How to lay a concrete floor
Need to lay a concrete floor in your garage, garden, or indoors? Although it can be a tricky job, with this how to guide you’ll learn what’s required to lay a concrete floor and create a hard-wearing base.
There are many types of concrete floor and many different areas where you can lay one. For example, hard-wearing spaces like garages or outdoor slabs for patios and driveways will suit a rough brushed, pitted or rugged concrete floor, which is a relatively easy DIY project to learn.
Whereas if you’re keen to have a dramatic polished concrete floor for your industrial-style modern kitchen diners, mastering this technique and creating a flawless finish can be challenging and may be best left to the professionals.
One thing is for sure, whatever type of concrete floor your choose, you’ll have durable, robust, and super easy-to-maintain flooring that will last for years. Read this guide on how to lay a concrete floor so you can decide if it’s a job for you or a professional.
How to lay a concrete floor
Tools and materials you’ll need:
- Rubber gloves
- Vibrating plate
- Hand tamper
- Wooden mold (optional)
- Wire mesh
- Concrete mixer
- Vapour barriers
- Bull float
- Laser level
- Curing compound
- Prepare the area you’ll be concreting by removing any dust, dirt, or loose materials that can affect the pouring process and overall finish.
- Unless you are concreting wall-to-wall, create a strong wooden mold, also known as a form, around the area you will be concreting. This will allow for effective pouring and neat edges.
- Prepare the subbase, also known as the material on which the concrete will sit, which is commonly a hardcore layer made of sand and gravel. The concrete is then poured on top of this to create a robust floor covering. Aim to lay a 4-8 inch subbase, then compact the material with a hand tamper to allow for smooth concrete laying.
- Add wire mesh across the subbase to the inside of your wooden form. Wire mesh will reinforce the structural integrity of your wire mesh, a benefit that is particularly helpful for any heavy load-bearing spaces, such as garages or driveways.
- You are then ready to pour the ready mixed concrete into your wooden mold. Load the concrete into the wheelbarrow and out onto the wire mesh. You might need to enlist a couple of helpers at this stage to help spread the concrete evenly using shovels. At this stage, don’t worry about creating a smooth finish. That comes next!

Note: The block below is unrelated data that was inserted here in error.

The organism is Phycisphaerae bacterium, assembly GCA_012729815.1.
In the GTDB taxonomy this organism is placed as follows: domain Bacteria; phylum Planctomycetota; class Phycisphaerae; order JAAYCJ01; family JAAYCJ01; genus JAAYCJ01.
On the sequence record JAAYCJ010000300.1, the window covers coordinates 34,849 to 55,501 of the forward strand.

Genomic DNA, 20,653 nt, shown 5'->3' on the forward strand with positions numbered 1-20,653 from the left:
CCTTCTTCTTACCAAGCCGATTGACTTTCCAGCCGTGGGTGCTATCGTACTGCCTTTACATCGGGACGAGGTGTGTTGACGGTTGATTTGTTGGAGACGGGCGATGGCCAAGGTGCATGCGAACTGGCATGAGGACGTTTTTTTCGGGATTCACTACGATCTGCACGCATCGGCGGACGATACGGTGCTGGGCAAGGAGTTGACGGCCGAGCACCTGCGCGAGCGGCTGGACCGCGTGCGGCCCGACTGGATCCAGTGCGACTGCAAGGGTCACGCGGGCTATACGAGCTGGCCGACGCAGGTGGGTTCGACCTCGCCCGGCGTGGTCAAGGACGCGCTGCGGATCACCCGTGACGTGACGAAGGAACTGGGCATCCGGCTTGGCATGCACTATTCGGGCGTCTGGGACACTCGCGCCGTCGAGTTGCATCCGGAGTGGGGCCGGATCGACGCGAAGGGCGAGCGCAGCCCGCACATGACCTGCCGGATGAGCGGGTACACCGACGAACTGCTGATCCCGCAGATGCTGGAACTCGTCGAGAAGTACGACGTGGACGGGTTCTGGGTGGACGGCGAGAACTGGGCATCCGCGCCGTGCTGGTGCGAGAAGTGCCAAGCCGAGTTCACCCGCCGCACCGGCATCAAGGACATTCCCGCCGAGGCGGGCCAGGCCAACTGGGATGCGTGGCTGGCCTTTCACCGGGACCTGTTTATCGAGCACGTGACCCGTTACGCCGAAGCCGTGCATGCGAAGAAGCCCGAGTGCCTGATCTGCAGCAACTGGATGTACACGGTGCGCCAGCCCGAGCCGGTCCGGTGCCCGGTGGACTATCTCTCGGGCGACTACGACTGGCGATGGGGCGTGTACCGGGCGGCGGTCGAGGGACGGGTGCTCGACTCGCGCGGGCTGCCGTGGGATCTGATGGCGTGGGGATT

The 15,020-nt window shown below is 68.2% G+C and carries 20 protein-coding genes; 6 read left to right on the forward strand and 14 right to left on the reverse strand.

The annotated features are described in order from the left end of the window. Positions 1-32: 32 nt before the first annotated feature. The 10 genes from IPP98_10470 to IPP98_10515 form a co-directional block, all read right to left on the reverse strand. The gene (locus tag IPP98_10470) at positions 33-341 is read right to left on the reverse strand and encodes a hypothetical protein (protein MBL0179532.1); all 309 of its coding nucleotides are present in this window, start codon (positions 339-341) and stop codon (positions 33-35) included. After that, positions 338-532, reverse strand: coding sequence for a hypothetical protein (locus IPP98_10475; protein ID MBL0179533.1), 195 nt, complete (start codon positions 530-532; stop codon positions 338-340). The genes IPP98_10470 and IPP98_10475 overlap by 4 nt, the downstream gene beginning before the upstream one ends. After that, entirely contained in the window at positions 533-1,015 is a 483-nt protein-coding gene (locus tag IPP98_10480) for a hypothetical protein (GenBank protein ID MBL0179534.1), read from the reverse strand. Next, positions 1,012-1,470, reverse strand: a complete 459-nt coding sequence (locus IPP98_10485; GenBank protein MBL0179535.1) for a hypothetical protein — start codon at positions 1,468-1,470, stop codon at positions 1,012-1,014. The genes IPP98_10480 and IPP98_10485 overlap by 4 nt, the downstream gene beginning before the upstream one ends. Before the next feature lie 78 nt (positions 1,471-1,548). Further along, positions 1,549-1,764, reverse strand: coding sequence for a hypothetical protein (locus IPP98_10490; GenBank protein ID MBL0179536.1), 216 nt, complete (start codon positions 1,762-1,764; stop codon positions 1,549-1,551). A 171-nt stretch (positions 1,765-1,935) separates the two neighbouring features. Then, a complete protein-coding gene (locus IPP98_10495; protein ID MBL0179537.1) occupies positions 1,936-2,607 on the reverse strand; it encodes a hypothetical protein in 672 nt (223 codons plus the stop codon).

- Using a screeding tool, flatten out the wet concrete to create a smooth surface. Work in one direction, from the top to bottom for example, for a professional finish.
- Using a bull float, smooth and level the surface of concrete immediately after it is screeded before it sets.
- Unless you are going for a super polished look, create a surface texture that ensures it’s not slippery when wet by using a broom or a trowel to sweep across the surface in circular motions.
- As soon as you’ve finished pouring, cure and seal the concrete to prevent cracking and discolouring. Curing can take up to 28 days.
Laying a concrete floor is not for the faint-hearted, and if you’re not fully confident at following the nine steps, then we recommend getting a professional in to do the work. This will ensure a smooth result and ensure no costly mistakes are made.
Top tips on pouring a concrete floor
- When pouring your concrete, it’s important that the mix is fresh and malleable.
- Have a rake nearby to help even out the concrete.
- Before using a bull float to smooth it out, wait until the moisture in the mix has risen to the surface.
How to pour level concrete
There’s something magical called self-levelling concrete. Well, it’s not magical, but it’s pretty useful stuff.
Also known as a self-levelling floor screeding compound, this type of concrete mix contains latex and provides the layer of concrete the flexibility it needs to move without cracking.
Once mixed and ready to pour, the concrete will flatten out across an uneven floor and self-level with the help of gravity.
Top tips on laying a concrete floor
- To avoid damp drawing up the wall, rotting the skirting boards and salting the plaster, be sure to seal the floor to wall join with epoxy grout.
- Before pouring the concrete, spray the subbase with water to keep the base from sucking the water out of the concrete. This will extend the finish time of your concrete, giving you more time to rake it evenly into place. Spraying it with water also slows down curing, which makes for a stronger slab.
- Pour the concrete in small sections at a time and then screed as you go. If you fill the whole form or giant sections, the mound of extra concrete you’ll be dragging back with the screed board will get too heavy.
What common problems can occur when laying a concrete floor?
Cracking can occur if the floor has a poor or unstable foundation, or if the concrete has dried too rapidly when being poured. Holes, damp patches and hollow spots can also occur if there is an uneven foundation. Errors like these can be costly, so if you’re not 100% confident on the task in hand, get in a professional.
How much does it cost to get a professional to lay a polished concrete floor?
The average concrete floor cost for a new polished concrete floor is around £120 to £150 per m2. That’s for the concrete to be poured, finished, and sealed.
To find a local, reputable, tradesperson in your area and get a personalised polished concrete floor installation quote use our free search feature.